The Game Revolution HyperX Cloud Stinger Core + 7.1 review is here to break down the latest HyperX midrange headsets, which are aimed at players who just need the barebones functions of a gaming audio solution, without any fancy extras that can send the price soaring, but also without going too cheap and suffering poor quality from an unknown brand. Read on for our full thoughts on both the HyperX Cloud Stinger Core + 7.1 wireless and wired offerings.
HyperX Cloud Stinger Core + 7.1 Review | Getting the job done
Right from the unboxing experience, it’s made clear that the HyperX Cloud Stinger Core + 7.1 is intended to be up and running in next to no time. There are no additional earpads to mess around with, no complex instructions to follow, as you can just enjoy plugging in the USB dongle (wireless) or cable (wired) and get listening to your games, music, or movies.
After using some of HyperX’s more premium headsets as my daily drivers, and having gotten used to the more luxurious materials used, I’ll admit the plastic, lightweight build of the Cloud Stinger Core + 7.1 was initially jarring. Coming in at 240g (wireless), this headset is incredibly light. On the plus side, this low weight has the benefit of basically floating on the user’s head, as you can barely feel it sitting there. What’s more, the earpads are made of a breathable material instead of the usual leather-like solution, which I found very comfortable, especially during these hot summer days.
The downside of the plastic build is that it doesn’t feel as sturdy. I’ve not experienced any problems in my two weeks of heavy use, and as long as you’re in the habit of looking after your possessions, I’m confident that you’ll be fine.
Though they are advertised as being compatible with PC only, I can confirm that you can plug the HyperX Cloud Stinger Core + 7.1 into a PS4 and have it work with stereo sound. 7.1 is only available on PC, however.
The wireless version comes at a more premium price, but for the freedom of going without a wire, I think it’ll be worth it for many. The range of up to 20 meters is huge and I could still hear my game from the other end of my flat (between two walls). As for battery life, I desperately tried to drain the battery over a marathon weekend gaming session. At around 75% volume (as these things do get loud!), I got through a good 14-15 hours of Apex Legends grinding out the Battle Pass, and there was still juice left for gaming on Monday!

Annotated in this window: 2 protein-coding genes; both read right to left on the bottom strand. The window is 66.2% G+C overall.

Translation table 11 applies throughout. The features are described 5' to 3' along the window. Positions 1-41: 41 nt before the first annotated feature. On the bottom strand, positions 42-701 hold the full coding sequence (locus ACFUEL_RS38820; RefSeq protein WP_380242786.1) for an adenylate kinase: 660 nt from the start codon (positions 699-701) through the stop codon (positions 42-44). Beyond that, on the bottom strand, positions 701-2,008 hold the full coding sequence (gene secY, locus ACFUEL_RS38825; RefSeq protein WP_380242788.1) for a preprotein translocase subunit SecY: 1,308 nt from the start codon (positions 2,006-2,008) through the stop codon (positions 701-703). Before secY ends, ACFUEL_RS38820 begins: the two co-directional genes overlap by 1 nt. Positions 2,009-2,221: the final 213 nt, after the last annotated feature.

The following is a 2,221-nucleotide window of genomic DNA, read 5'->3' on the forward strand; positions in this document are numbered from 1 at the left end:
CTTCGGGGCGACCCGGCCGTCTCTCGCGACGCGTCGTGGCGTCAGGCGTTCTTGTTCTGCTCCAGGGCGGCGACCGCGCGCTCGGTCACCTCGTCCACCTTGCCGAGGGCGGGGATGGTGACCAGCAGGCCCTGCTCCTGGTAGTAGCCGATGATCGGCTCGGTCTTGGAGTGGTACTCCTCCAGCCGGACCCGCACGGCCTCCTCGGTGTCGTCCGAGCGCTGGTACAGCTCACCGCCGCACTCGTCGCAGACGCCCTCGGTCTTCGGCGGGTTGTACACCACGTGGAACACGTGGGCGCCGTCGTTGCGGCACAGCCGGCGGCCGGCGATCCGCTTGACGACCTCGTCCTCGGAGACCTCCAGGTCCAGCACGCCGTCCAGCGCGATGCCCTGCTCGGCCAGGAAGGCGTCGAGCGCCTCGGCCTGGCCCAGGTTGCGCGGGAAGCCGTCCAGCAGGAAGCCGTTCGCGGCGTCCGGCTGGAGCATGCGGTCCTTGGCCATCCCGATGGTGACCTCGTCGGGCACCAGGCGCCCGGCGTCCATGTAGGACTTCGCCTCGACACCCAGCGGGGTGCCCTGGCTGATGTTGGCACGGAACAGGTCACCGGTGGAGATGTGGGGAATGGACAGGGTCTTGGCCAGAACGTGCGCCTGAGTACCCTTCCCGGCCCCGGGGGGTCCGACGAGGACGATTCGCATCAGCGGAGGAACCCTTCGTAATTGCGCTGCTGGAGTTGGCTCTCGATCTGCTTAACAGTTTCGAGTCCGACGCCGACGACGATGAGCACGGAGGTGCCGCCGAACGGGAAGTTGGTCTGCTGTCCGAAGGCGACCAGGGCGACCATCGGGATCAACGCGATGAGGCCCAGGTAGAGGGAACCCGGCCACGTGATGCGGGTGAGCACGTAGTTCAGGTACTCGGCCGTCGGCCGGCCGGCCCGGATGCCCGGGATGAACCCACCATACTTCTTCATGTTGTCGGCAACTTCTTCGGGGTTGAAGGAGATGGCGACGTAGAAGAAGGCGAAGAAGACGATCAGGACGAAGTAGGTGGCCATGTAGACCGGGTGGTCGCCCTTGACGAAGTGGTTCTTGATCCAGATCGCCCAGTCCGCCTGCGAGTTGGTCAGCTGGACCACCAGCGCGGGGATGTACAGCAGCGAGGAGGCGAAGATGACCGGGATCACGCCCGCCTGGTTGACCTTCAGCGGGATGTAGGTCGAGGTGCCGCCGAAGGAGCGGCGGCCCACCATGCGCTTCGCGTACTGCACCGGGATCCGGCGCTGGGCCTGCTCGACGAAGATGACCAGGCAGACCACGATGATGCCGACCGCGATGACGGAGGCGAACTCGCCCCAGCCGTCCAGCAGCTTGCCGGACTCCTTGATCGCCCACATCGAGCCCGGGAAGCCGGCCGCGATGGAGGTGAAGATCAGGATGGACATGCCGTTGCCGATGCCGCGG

I want to quickly mention that the wireless version comes with a USB charging cable that terminates in a USB-C connector, which is fantastic to see in 2020. HyperX phasing out Micro-USB makes me very happy and is definitely worthy of note!
HyperX Cloud Stinger Core + 7.1 Review | Gaming audio you can depend on
When it comes to sound quality, I really love how HyperX tunes its headsets. Unless you’ve been living under a rock, you’ll know that the company has built a reputation for providing ultimate audio solutions for competitive esports teams. The Cloud Stinger Core + 7.1 follows the trend, sounding fantastic for games, music, and movies.
Despite the cheaper price, these still deliver on that class-leading “Cloud” sound. There’s the right amount of bass without being overbearing, and no distracting hype at higher frequencies. Whether I was listening out for footsteps in Call of Duty: Warzone or Apex Legends, or enjoying other media, I had no complaints about this headset… At least, in its stereo mode.
HyperX Cloud Stinger Core + 7.1 Review | Room for improvement
One of the two fairly significant downsides to the HyperX Cloud Stinger Core + 7.1 is the 7.1 virtual surround sound. To get HyperX’s flavor of virtual 7.1 to work, you’ll need to install the NGENUITY software, which is still in a “beta” form. While the app works fine for me, there aren’t any other settings to tweak like EQ or anything like that.
I say it with every other headset that boasts virtual surround sound, and I’ll say it again here: I do not understand the appeal. In stereo mode, I love the Cloud Stinger Core + 7.1, but with that 7.1 enabled, everything is just sent out of whack. In games, enemies sound far away and it’s just not clear at all. As for movies and music, the added reverb or “space” is just plain distracting.
While it might not meet my expectations for good sound, virtual 7.1 is a trend that we’re seeing in almost all gaming headsets nowadays, so I’ve got to assume that there’s some demand for it. So, if you’re into 7.1 VSS, it’s here in some capacity.
The other downside to the HyperX Cloud Stinger Core + 7.1 is that, despite it having a decent microphone that’s passable for Discord and other voice chat, there isn’t any way to monitor it. That means you can’t hear yourself while speaking.
Combine that lack of sidetone with an effective closed-back design that keeps sound in, and it’s easy to start yelling into the microphone.
HyperX Cloud Stinger Core + 7.1 Review | A fantastic starting point
Despite a couple of shortcomings, the HyperX Cloud Stinger + 7.1 does enough right to earn a recommendation from me. It’s priced competitively at ∼$61 (£49.99) for wired and ∼$98 (£79.99) for wireless, offers great comfort over long periods, and sounds fantastic in stereo mode. HyperX’s two-year warranty is also nice to see for that added peace of mind.
Cloud Stinger Core review unit was provided by HyperX.